Photography can be an expensive hobby, but it doesn’t have to be! Yes, you’ll need some gear in order to snap photos that match your vision, but there are ways to reduce how much it’ll cost you.
The most important thing is this: you don’t have to buy all of that stuff right away. If you’re just starting out in photography, there are a few key bits of essential gear that you should have—and nothing more than that. Once you’ve built up your photography skills, then you can invest in more equipment.
But what are essential gear items for photography? Assuming you already have a cheap but effective camera for photography (and if you don’t, save money with a used DSLR), here’s what you should buy to get started on the right foot.
1. Camera Tripod
Few camera accessories are as versatile and necessary as a tripod. Whether you’re shooting landscape, portrait, night, street, or even wedding photography, you’re going to need a tripod at some point or another.
Tripods are extremely useful in low light settings as the stability of a tripod allows you to take longer-exposure shots without any camera shake. This stability is also crucial for things like night sky photographs and night-time selfie shots.
As a newbie, it’s okay if your first camera tripod is cheap—one that you can mess around with without having to worry about it breaking or getting dirty. The AmazonBasics 60-Inch Lightweight Tripod is perfect for its low price and relative portability.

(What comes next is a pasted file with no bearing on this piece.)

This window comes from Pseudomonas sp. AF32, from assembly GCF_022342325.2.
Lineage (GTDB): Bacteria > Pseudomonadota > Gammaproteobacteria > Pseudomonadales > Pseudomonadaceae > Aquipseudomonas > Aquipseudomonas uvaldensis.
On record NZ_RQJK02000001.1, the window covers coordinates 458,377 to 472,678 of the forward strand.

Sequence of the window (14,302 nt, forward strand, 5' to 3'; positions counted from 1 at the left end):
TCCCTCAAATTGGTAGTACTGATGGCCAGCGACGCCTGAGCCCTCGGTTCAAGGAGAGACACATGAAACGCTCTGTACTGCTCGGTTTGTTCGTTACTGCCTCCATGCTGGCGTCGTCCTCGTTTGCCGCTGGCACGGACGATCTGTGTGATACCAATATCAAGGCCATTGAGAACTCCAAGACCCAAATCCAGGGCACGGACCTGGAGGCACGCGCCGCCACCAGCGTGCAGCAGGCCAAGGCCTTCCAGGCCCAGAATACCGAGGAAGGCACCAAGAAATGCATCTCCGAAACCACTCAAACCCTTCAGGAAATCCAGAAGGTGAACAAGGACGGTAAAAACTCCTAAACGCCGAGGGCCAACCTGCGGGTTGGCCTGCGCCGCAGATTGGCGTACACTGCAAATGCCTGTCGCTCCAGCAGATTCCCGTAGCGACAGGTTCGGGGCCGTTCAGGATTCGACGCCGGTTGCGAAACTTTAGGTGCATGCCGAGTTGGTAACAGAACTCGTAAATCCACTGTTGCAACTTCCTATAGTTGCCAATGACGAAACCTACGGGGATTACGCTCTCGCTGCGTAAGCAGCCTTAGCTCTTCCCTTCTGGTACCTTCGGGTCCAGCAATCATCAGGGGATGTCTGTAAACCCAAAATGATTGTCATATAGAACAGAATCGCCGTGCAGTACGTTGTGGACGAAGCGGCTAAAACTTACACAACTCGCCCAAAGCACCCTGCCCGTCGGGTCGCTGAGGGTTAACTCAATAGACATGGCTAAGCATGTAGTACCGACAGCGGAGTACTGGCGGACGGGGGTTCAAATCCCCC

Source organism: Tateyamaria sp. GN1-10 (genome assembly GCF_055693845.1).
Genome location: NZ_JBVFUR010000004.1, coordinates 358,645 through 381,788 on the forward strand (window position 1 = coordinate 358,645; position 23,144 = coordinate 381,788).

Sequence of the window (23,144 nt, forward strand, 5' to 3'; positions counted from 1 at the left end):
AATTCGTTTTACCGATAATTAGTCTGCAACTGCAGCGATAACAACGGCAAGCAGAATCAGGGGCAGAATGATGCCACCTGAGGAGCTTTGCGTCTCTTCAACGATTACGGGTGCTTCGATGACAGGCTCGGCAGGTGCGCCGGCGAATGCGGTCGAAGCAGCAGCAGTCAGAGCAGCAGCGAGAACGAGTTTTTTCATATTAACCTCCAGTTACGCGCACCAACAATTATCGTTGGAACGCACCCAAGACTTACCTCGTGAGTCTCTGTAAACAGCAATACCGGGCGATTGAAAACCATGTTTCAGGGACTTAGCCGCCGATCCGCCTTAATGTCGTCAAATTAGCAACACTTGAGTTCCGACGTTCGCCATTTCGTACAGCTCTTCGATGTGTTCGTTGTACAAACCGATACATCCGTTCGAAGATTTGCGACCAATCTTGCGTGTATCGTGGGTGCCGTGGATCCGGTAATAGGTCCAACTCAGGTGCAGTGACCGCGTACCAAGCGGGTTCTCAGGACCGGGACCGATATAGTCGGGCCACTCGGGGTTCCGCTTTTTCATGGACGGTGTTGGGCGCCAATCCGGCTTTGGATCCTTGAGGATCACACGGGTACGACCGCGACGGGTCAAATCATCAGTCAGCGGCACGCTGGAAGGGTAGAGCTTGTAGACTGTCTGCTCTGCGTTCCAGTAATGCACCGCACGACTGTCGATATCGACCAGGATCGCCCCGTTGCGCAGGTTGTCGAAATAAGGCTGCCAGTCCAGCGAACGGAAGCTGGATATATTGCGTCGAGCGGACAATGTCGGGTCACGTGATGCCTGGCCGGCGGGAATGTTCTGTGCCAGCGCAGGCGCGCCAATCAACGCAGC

2. Remote Shutter Release
A remote shutter release is useful because it lets you “take a shot” without physically touching the camera body, which eliminates the potential for camera shake and accidental blurring. It’s most often used in conjunction with a tripod.
There are two kinds of remote shutter releases—wired and wireless—but it doesn’t really matter which one you get. More advanced remotes have extra features like half-press support, built-in timers, and LCD screens.
This Neewer Shutter Release Remote Control provides a lot of bang for the buck, but note that you’ll have to buy a remote that’s compatible with your particular brand of camera (Canon, Nikon, Pentax, Sony, etc).
3. Prime Lens
If you don’t have a camera with an interchangeable lens system, you can skip this section. This only applies to DSLRs and mirrorless cameras.
As you progress in your photography skills, you’ll end up amassing plenty of different lens types that let you take all kinds of shots. But at the start, you’ll be better off starting with a single prime lens. (A prime lens is a lens that doesn’t zoom.)
Why a prime lens? Because the inability to zoom can teach you a lot about proper composition techniques. With a fixed camera lens, you have to think through your shots more, which stretches your skills and helps you improve faster.
For Canon and Nikon, the 50mm f/1.8 prime lens is the cheapest of all lenses, making it great for starters. However, if your camera has a crop sensor (which most entry-level DSLRs and mirrorless cameras do) and if you can afford spending more, we recommend a 35mm prime lens because it’s generally more flexible.
4. External Flash (Speedlight)
Every photographer needs flash at some point, even if you don’t intend to shoot in the dark—but don’t use the built-in flash on your camera body. It’s simply no good. Instead, spend a little bit on an external flash unit (also called a speedlight or flash gun).